Fencing: Though it often seems that deer can sail effortlessly over impossible heights, deer do get caught on fences and gates. Their slender legs are fragile. A former neighbor of mine removed sections of his fence after watching a young fawn try to follow its mother over a 6-foot fence and catch its leg in the wire. Examine your fences and gates carefully. How wide is the space between the slats? Deer—and other animals—will often try to squeeze through the bars of an iron or wire fence and get wedged halfway through. Are your fence posts pointed on top? Every year, deer are impaled upon the ornamental pointed tips of wrought iron fences.

Vehicle collisions: Millions of deer are hit and killed by vehicles in the U.S. Simply by driving more slowly and paying close attention to the road we can greatly reduce our chances of colliding with a deer or other animal. Native Animal Rescue has some excellent suggestions for lessening your chances of hitting a deer when you’re driving in deer country.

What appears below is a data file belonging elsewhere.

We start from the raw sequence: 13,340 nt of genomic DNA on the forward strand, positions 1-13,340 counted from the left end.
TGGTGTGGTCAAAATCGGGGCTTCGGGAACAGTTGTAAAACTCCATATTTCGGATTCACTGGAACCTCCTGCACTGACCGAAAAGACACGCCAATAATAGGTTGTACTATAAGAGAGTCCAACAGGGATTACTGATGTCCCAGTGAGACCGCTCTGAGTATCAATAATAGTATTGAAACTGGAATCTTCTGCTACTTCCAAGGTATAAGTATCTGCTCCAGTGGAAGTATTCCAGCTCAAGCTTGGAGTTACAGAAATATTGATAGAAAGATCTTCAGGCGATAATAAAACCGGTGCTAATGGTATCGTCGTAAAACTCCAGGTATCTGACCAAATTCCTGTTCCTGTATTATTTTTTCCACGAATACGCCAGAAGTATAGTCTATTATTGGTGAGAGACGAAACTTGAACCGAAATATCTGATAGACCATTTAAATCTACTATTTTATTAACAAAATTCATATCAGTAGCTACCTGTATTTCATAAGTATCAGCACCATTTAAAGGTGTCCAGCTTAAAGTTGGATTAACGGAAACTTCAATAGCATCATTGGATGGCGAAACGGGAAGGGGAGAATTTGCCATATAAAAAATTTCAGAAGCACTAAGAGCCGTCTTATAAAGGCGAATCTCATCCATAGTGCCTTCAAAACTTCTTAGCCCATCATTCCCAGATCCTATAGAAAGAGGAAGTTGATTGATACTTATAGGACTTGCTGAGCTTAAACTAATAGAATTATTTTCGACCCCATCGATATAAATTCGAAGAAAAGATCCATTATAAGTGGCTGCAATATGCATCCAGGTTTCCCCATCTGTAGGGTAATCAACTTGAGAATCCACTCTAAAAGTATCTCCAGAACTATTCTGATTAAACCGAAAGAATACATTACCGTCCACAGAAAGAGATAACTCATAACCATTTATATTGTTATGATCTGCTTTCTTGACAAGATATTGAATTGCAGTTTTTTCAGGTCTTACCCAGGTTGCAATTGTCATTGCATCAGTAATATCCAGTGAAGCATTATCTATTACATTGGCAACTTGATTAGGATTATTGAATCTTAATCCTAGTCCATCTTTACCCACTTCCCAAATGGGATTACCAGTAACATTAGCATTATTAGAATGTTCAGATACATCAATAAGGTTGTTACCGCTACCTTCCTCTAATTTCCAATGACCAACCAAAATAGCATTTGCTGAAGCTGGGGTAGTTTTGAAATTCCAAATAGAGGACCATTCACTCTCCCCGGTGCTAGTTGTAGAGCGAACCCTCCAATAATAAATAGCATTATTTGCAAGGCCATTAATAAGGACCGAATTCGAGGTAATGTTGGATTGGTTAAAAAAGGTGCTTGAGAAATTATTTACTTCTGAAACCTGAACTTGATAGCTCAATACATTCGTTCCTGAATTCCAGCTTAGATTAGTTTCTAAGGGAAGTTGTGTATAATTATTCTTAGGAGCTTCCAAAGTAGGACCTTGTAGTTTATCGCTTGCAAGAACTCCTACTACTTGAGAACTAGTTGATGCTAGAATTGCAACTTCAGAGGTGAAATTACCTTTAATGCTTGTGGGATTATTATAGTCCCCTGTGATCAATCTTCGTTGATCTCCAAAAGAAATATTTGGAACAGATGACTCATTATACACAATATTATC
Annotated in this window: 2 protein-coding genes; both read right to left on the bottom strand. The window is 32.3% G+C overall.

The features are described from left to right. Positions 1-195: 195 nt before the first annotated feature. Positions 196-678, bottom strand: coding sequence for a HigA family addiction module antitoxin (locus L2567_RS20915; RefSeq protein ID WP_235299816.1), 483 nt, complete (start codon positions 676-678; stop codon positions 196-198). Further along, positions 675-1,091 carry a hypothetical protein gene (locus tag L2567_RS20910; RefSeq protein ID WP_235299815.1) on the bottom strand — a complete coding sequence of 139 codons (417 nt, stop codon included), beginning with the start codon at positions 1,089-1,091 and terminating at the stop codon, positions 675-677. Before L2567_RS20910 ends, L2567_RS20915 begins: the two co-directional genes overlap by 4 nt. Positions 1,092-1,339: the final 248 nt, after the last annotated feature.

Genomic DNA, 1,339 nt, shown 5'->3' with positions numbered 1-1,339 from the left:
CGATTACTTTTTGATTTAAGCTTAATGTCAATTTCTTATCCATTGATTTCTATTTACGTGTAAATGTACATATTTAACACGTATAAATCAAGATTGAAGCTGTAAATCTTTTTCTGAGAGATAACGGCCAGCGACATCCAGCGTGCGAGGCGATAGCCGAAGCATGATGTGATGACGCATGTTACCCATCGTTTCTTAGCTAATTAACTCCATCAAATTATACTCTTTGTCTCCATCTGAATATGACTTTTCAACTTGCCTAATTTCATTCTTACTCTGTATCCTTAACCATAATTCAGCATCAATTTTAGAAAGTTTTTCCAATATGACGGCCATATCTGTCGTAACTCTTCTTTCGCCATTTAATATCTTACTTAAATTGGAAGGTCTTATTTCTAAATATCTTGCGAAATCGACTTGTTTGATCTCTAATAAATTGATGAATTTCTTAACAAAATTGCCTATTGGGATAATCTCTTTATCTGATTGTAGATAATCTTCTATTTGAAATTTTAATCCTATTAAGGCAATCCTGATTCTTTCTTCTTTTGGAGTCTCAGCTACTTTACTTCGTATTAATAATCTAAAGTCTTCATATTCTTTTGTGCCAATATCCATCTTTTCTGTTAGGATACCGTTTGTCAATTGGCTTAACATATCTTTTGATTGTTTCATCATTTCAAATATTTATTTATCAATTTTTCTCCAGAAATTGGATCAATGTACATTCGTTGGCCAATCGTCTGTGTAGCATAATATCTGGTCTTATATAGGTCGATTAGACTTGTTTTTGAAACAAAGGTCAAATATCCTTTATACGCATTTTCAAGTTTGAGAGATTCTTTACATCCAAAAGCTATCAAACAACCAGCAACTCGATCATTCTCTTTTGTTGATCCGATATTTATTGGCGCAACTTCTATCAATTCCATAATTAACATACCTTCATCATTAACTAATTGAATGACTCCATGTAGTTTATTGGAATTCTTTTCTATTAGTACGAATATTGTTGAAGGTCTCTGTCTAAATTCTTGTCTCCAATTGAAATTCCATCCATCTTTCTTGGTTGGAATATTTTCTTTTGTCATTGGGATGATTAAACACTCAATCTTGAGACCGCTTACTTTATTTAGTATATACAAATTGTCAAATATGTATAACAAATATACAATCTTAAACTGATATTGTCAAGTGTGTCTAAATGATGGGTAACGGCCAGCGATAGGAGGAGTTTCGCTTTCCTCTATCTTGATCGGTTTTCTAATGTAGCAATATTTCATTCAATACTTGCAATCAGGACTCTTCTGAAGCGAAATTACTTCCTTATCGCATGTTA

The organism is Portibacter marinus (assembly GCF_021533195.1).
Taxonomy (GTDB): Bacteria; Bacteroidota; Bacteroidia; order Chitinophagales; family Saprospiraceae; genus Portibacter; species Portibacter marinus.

Debris and decorations: I once saw a buck with a short length of PVC pipe caught on his leg, almost like a handcuff. He had stepped on it and his hoof had gone right through it—now it was stuck to his body forever. Deer and many other animals become entangled in discarded fragments of wire or plastic. The holes in chicken wire are the perfect diameter to trap a fawn’s tiny hoof. When deer rub their antlers on trees, they can become ensnared in strings of lights, plant netting, or clotheslines. Animals step on shards of glass. They get their heads and hooves and paws stuck inside glass jars and bottles and other food packaging. Make sure your property is wildlife-safe.